February 17, 2009, we provided VBA a report of our investigation so a decision can be made if administrative action will be taken against one or both of these employees.

The investigations conducted at the other three VAROs did not identify anyone who willfully and knowingly shredded claim-related documents inappropriately.

Response by VA and VBA.  On October 14, 2008, we briefed the former Secretary of Veterans Affairs, the Under Secretary for Benefits, and other senior VA and VBA officials concerning the documents found in shred bins.  Immediately following this briefing, the Under Secretary for Benefits directed every VARO to suspend all document shredding.  In addition, the Under Secretary for Benefits instructed every VARO Director to review and inventory all contents in shred bins, report all claim-related mail or original supporting documents found in shred bins, and certify that documentation contained in their shred bins was not inappropriately destroyed.

VBA reported to the OIG that their inventories of VARO shred bins nationwide located 474 documents affecting benefit entitlements and 8 documents that were required to have been returned to claimants at 41 locations nationwide.  Of the 57 VAROs, 40 (71 percent) reported that shred bins included documents affecting benefit entitlements.  VBA’s RMC in St. Louis also reported that six documents were inappropriately discarded.  Of the 474 documents, 242 (52 percent) were at 3 VAROs—Columbia, SC (95 documents); St. Louis, MO (94 documents); and Cleveland, OH (53 documents).  The remaining 232 documents were at 37 other VAROs and the RMC, with the number of documents in shred bins ranging from 1 to 95.

In November 2008, VBA issued a new and sweeping policy regarding procedures for the maintenance, review, and appropriate destruction of veterans’ paper records located in all VBA facilities and worksites.  We have not yet reviewed the implementation or effectiveness of this policy, but we plan to review compliance with the policy during future audits and reviews.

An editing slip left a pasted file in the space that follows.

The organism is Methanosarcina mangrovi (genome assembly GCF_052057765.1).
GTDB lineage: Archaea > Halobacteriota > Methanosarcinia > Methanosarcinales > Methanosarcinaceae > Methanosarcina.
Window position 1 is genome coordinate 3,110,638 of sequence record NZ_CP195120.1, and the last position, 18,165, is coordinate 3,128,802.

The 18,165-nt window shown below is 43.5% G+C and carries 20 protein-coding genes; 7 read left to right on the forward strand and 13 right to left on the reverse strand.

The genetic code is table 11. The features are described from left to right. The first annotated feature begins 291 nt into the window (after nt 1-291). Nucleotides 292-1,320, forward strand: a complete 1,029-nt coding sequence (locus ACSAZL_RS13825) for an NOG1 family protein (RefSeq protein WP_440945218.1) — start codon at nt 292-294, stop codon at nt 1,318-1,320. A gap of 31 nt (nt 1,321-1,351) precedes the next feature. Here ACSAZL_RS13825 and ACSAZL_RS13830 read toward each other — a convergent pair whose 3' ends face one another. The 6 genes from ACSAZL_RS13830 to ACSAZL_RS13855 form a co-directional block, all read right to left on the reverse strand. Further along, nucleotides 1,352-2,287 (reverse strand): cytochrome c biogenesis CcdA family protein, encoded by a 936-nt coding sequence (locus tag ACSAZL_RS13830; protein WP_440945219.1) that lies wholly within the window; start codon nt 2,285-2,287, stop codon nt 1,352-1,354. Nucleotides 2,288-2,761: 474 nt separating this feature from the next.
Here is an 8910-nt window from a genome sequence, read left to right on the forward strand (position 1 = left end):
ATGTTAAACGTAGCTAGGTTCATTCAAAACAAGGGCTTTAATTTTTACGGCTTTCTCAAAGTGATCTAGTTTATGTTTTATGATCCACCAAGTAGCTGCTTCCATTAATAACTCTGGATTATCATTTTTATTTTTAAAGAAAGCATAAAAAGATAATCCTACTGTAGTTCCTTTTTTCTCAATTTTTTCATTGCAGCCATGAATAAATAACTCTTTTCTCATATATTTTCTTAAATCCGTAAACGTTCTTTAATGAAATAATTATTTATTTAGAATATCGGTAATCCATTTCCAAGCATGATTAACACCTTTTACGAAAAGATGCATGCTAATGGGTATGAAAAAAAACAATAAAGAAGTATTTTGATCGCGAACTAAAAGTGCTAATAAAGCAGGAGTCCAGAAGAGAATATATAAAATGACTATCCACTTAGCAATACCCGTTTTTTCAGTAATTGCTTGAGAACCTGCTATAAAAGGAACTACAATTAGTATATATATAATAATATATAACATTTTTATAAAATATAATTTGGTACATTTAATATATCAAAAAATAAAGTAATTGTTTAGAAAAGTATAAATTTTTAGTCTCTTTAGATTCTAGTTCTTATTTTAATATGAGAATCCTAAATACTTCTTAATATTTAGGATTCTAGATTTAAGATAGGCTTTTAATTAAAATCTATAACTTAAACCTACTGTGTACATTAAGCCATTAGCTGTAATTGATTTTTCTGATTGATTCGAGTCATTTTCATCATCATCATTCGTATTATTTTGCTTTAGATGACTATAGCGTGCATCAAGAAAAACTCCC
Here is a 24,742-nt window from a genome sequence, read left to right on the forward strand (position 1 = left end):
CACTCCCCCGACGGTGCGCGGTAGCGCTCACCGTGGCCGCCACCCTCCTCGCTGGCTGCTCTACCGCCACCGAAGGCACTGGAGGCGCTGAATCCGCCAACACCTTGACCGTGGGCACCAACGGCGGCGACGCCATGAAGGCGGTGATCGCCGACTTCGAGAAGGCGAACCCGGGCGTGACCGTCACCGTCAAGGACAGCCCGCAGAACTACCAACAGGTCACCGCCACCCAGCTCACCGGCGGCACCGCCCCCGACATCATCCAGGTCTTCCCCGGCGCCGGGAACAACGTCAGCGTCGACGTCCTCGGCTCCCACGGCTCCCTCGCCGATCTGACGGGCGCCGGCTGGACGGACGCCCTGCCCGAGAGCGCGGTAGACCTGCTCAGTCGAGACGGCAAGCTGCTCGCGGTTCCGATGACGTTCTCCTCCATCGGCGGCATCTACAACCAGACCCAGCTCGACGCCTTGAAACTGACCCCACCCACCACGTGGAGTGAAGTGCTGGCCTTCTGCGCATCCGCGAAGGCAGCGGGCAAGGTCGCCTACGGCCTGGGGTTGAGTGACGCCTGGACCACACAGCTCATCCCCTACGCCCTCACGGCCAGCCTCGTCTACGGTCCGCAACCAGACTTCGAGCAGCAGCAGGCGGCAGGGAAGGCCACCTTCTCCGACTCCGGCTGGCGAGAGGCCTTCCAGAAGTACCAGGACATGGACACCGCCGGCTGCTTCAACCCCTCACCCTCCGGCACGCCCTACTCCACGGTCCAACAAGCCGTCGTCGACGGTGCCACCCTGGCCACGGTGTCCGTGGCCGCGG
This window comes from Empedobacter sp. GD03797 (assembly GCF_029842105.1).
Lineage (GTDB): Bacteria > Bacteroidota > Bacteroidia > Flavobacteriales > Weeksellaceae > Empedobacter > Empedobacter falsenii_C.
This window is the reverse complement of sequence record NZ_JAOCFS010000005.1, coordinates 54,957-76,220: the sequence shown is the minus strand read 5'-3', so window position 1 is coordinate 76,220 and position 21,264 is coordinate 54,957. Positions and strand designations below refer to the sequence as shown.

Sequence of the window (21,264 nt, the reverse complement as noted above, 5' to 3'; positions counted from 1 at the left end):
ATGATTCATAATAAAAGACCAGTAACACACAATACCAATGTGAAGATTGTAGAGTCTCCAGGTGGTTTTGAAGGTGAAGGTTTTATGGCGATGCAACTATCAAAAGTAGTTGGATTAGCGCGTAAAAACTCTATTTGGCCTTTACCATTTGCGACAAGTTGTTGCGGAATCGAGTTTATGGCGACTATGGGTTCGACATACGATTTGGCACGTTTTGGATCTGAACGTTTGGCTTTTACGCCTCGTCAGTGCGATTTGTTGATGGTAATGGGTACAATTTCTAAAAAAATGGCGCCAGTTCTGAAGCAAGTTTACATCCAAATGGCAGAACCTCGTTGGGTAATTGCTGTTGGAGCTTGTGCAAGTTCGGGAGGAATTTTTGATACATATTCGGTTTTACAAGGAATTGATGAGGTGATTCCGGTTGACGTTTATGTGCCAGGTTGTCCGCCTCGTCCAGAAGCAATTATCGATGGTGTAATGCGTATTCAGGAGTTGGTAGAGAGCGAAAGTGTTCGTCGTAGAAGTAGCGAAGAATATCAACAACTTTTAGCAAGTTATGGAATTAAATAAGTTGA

Extent of Inappropriate Claim-Related Shredding Cannot Be Determined.  We cannot determine how long this problem may have been occurring at VAROs or how many documents were potentially shredded.  The bins our auditors reviewed contained 14 or fewer days of material. Further, we cannot project our findings or know whether the findings represent the typical contents for each shred bin.

Lack of Controls Is a Contributing Factor.  At the time of our audit, VBA had no requirement for any supervisor or other official to review documents placed in the shred bins.  Therefore, an employee could easily dispose of documents, either unintentionally or purposely.

VBA officials also said that some VAROs held “mail amnesty” periods to encourage employees to turn in unprocessed mail and other documents without penalty or repercussions.  During an amnesty period in July 2007 at VARO Detroit, VARO employees turned in almost 16,000 pieces of unprocessed mail including 700 claims and 2,700 medical records and/or pieces of medical information.  The VARO determined that none of these claims or documents were in VBA information systems or associated claim files.  VBA management told us of similar amnesties at other VAROs, such as an amnesty at VARO New York in December 2008 that recovered 717 documents from VARO employees.

We consider any loss of claim-related documents to be unacceptable.  These actions result in an inaccurate or incomplete record of activities needed to process a veteran’s claim, delay claims processing, and potentially result in denial, under, or overpayment of benefits.  Further, this situation increases the distrust that some veterans and beneficiaries already have in VA’s ability to adequately protect documents and provide timely benefits. 

We believe that, taken together, this information indicates that claim-related mail processing and the protection of records submitted by veterans in support of claims are a high-risk area for VBA.  Had we not discovered this situation, some veterans' claims may have languished with no action or been inappropriately denied.  VBA took immediate actions to address the shredding problem.  We will monitor these controls at the VAROs to ensure that veterans’ claims and records are promptly processed and appropriately protected.